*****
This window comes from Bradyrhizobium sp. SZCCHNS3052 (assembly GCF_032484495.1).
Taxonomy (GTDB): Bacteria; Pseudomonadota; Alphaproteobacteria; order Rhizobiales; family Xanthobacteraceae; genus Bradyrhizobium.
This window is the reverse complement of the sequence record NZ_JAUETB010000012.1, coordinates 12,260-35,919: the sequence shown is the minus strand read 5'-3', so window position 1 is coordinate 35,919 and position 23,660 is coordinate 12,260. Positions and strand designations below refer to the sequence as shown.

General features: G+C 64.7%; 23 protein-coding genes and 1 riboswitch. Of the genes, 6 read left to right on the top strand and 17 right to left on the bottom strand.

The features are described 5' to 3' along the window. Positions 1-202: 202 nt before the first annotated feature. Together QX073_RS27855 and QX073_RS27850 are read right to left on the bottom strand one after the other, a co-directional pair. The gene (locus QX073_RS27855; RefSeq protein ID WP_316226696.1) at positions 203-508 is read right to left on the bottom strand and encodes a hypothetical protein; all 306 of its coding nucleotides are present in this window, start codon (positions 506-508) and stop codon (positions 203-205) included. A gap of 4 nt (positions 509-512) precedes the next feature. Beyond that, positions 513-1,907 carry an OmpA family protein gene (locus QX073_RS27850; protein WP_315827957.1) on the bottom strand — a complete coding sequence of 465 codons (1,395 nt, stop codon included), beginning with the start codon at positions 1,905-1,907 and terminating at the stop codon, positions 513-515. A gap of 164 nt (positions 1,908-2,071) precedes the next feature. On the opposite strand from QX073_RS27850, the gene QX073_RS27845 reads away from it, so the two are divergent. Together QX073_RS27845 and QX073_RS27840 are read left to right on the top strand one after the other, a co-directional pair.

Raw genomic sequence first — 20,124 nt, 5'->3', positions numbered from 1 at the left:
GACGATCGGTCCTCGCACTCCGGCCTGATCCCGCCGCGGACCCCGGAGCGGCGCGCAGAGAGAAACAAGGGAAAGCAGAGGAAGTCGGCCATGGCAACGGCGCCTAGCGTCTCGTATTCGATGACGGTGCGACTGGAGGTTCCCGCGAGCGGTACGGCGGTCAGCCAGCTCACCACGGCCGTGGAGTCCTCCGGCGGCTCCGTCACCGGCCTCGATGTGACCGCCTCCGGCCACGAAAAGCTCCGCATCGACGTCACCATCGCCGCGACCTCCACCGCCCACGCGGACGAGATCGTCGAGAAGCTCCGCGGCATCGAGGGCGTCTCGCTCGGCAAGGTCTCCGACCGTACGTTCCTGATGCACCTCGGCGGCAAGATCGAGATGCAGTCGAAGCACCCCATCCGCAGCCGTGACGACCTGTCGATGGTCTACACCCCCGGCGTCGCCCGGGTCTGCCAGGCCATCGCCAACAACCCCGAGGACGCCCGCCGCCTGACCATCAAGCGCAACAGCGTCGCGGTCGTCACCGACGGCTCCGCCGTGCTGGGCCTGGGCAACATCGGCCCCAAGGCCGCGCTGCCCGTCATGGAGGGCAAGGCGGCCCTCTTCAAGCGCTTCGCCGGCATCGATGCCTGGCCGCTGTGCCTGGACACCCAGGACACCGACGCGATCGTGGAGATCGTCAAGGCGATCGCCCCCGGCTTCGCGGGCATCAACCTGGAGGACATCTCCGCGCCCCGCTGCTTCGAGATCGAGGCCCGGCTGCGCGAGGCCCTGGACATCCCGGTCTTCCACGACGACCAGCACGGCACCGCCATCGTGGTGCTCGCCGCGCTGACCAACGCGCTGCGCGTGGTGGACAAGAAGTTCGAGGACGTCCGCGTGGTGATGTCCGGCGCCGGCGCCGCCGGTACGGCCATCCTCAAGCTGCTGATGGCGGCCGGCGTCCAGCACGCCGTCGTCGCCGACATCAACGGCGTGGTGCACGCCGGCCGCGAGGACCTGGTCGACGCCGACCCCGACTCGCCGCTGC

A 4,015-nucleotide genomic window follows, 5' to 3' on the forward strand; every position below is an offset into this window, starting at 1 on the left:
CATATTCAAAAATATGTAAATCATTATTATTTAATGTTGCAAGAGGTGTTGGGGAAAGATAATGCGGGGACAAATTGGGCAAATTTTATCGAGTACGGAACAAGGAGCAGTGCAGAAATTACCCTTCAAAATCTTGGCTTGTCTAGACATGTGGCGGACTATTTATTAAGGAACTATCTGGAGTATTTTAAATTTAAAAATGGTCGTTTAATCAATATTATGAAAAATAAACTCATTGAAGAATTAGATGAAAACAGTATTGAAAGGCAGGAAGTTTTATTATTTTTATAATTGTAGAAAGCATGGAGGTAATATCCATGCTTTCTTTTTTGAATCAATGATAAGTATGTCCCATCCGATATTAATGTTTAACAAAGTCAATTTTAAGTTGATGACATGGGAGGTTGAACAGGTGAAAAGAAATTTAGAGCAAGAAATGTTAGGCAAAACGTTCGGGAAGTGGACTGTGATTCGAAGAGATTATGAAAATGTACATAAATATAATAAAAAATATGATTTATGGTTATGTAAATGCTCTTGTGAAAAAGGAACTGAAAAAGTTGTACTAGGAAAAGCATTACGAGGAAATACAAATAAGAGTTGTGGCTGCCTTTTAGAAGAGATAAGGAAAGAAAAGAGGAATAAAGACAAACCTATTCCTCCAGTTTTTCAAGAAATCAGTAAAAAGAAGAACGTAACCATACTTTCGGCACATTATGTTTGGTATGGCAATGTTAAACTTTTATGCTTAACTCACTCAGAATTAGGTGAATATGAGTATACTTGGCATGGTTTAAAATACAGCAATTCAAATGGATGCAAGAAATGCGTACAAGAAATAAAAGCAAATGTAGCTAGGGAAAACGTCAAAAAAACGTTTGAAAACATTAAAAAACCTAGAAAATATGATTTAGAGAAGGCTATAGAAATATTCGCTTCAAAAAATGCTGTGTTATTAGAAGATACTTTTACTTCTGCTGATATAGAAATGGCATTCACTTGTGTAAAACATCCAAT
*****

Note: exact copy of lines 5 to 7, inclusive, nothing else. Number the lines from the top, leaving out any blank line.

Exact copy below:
The features are described 5' to 3' along the window. Positions 1-202: 202 nt before the first annotated feature. Together QX073_RS27855 and QX073_RS27850 are read right to left on the bottom strand one after the other, a co-directional pair. The gene (locus QX073_RS27855; RefSeq protein ID WP_316226696.1) at positions 203-508 is read right to left on the bottom strand and encodes a hypothetical protein; all 306 of its coding nucleotides are present in this window, start codon (positions 506-508) and stop codon (positions 203-205) included. A gap of 4 nt (positions 509-512) precedes the next feature. Beyond that, positions 513-1,907 carry an OmpA family protein gene (locus QX073_RS27850; protein WP_315827957.1) on the bottom strand — a complete coding sequence of 465 codons (1,395 nt, stop codon included), beginning with the start codon at positions 1,905-1,907 and terminating at the stop codon, positions 513-515. A gap of 164 nt (positions 1,908-2,071) precedes the next feature. On the opposite strand from QX073_RS27850, the gene QX073_RS27845 reads away from it, so the two are divergent. Together QX073_RS27845 and QX073_RS27840 are read left to right on the top strand one after the other, a co-directional pair.

Raw genomic sequence first — 20,124 nt, 5'->3', positions numbered from 1 at the left:
GACGATCGGTCCTCGCACTCCGGCCTGATCCCGCCGCGGACCCCGGAGCGGCGCGCAGAGAGAAACAAGGGAAAGCAGAGGAAGTCGGCCATGGCAACGGCGCCTAGCGTCTCGTATTCGATGACGGTGCGACTGGAGGTTCCCGCGAGCGGTACGGCGGTCAGCCAGCTCACCACGGCCGTGGAGTCCTCCGGCGGCTCCGTCACCGGCCTCGATGTGACCGCCTCCGGCCACGAAAAGCTCCGCATCGACGTCACCATCGCCGCGACCTCCACCGCCCACGCGGACGAGATCGTCGAGAAGCTCCGCGGCATCGAGGGCGTCTCGCTCGGCAAGGTCTCCGACCGTACGTTCCTGATGCACCTCGGCGGCAAGATCGAGATGCAGTCGAAGCACCCCATCCGCAGCCGTGACGACCTGTCGATGGTCTACACCCCCGGCGTCGCCCGGGTCTGCCAGGCCATCGCCAACAACCCCGAGGACGCCCGCCGCCTGACCATCAAGCGCAACAGCGTCGCGGTCGTCACCGACGGCTCCGCCGTGCTGGGCCTGGGCAACATCGGCCCCAAGGCCGCGCTGCCCGTCATGGAGGGCAAGGCGGCCCTCTTCAAGCGCTTCGCCGGCATCGATGCCTGGCCGCTGTGCCTGGACACCCAGGACACCGACGCGATCGTGGAGATCGTCAAGGCGATCGCCCCCGGCTTCGCGGGCATCAACCTGGAGGACATCTCCGCGCCCCGCTGCTTCGAGATCGAGGCCCGGCTGCGCGAGGCCCTGGACATCCCGGTCTTCCACGACGACCAGCACGGCACCGCCATCGTGGTGCTCGCCGCGCTGACCAACGCGCTGCGCGTGGTGGACAAGAAGTTCGAGGACGTCCGCGTGGTGATGTCCGGCGCCGGCGCCGCCGGTACGGCCATCCTCAAGCTGCTGATGGCGGCCGGCGTCCAGCACGCCGTCGTCGCCGACATCAACGGCGTGGTGCACGCCGGCCGCGAGGACCTGGTCGACGCCGACCCCGACTCGCCGCTGC